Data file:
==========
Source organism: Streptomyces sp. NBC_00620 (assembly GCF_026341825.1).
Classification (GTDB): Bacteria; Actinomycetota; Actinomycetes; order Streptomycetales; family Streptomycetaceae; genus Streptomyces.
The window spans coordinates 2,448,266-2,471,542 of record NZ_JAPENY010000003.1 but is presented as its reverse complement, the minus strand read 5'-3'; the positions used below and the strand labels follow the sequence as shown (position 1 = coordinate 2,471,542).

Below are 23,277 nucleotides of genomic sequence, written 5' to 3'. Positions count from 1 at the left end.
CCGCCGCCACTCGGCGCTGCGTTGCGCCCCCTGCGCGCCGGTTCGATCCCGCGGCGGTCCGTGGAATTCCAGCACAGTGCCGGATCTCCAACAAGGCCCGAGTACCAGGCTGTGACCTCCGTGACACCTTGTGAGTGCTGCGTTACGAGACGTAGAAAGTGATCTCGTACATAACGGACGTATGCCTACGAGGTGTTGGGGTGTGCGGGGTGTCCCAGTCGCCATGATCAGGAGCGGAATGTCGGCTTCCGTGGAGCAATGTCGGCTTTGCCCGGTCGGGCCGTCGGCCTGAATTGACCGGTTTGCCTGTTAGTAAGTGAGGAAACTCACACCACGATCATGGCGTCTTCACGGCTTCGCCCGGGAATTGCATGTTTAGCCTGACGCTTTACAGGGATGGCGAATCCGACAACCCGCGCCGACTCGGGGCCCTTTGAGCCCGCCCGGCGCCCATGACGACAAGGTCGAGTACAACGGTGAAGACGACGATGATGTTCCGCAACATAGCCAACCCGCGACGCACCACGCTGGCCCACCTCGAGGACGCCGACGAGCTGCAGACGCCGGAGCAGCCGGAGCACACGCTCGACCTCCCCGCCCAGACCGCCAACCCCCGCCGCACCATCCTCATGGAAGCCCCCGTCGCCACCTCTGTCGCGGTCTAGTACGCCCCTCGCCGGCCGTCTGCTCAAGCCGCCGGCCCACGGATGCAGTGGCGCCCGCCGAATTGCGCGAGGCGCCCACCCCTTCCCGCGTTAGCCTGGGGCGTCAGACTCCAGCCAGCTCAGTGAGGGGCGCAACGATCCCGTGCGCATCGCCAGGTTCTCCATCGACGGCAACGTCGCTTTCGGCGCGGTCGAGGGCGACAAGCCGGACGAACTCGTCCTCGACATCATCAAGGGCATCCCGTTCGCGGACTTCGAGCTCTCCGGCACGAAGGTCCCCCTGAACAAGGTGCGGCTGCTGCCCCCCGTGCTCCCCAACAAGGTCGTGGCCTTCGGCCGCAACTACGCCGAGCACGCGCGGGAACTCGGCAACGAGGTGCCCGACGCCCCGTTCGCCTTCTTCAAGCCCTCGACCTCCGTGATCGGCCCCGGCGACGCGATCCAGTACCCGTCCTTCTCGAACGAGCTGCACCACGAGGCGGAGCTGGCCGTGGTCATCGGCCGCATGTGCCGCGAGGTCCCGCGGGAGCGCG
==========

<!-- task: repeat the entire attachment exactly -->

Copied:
Source organism: Streptomyces sp. NBC_00620 (assembly GCF_026341825.1).
Classification (GTDB): Bacteria; Actinomycetota; Actinomycetes; order Streptomycetales; family Streptomycetaceae; genus Streptomyces.
The window spans coordinates 2,448,266-2,471,542 of record NZ_JAPENY010000003.1 but is presented as its reverse complement, the minus strand read 5'-3'; the positions used below and the strand labels follow the sequence as shown (position 1 = coordinate 2,471,542).

Below are 23,277 nucleotides of genomic sequence, written 5' to 3'. Positions count from 1 at the left end.
CCGCCGCCACTCGGCGCTGCGTTGCGCCCCCTGCGCGCCGGTTCGATCCCGCGGCGGTCCGTGGAATTCCAGCACAGTGCCGGATCTCCAACAAGGCCCGAGTACCAGGCTGTGACCTCCGTGACACCTTGTGAGTGCTGCGTTACGAGACGTAGAAAGTGATCTCGTACATAACGGACGTATGCCTACGAGGTGTTGGGGTGTGCGGGGTGTCCCAGTCGCCATGATCAGGAGCGGAATGTCGGCTTCCGTGGAGCAATGTCGGCTTTGCCCGGTCGGGCCGTCGGCCTGAATTGACCGGTTTGCCTGTTAGTAAGTGAGGAAACTCACACCACGATCATGGCGTCTTCACGGCTTCGCCCGGGAATTGCATGTTTAGCCTGACGCTTTACAGGGATGGCGAATCCGACAACCCGCGCCGACTCGGGGCCCTTTGAGCCCGCCCGGCGCCCATGACGACAAGGTCGAGTACAACGGTGAAGACGACGATGATGTTCCGCAACATAGCCAACCCGCGACGCACCACGCTGGCCCACCTCGAGGACGCCGACGAGCTGCAGACGCCGGAGCAGCCGGAGCACACGCTCGACCTCCCCGCCCAGACCGCCAACCCCCGCCGCACCATCCTCATGGAAGCCCCCGTCGCCACCTCTGTCGCGGTCTAGTACGCCCCTCGCCGGCCGTCTGCTCAAGCCGCCGGCCCACGGATGCAGTGGCGCCCGCCGAATTGCGCGAGGCGCCCACCCCTTCCCGCGTTAGCCTGGGGCGTCAGACTCCAGCCAGCTCAGTGAGGGGCGCAACGATCCCGTGCGCATCGCCAGGTTCTCCATCGACGGCAACGTCGCTTTCGGCGCGGTCGAGGGCGACAAGCCGGACGAACTCGTCCTCGACATCATCAAGGGCATCCCGTTCGCGGACTTCGAGCTCTCCGGCACGAAGGTCCCCCTGAACAAGGTGCGGCTGCTGCCCCCCGTGCTCCCCAACAAGGTCGTGGCCTTCGGCCGCAACTACGCCGAGCACGCGCGGGAACTCGGCAACGAGGTGCCCGACGCCCCGTTCGCCTTCTTCAAGCCCTCGACCTCCGTGATCGGCCCCGGCGACGCGATCCAGTACCCGTCCTTCTCGAACGAGCTGCACCACGAGGCGGAGCTGGCCGTGGTCATCGGCCGCATGTGCCGCGAGGTCCCGCGGGAGCGCG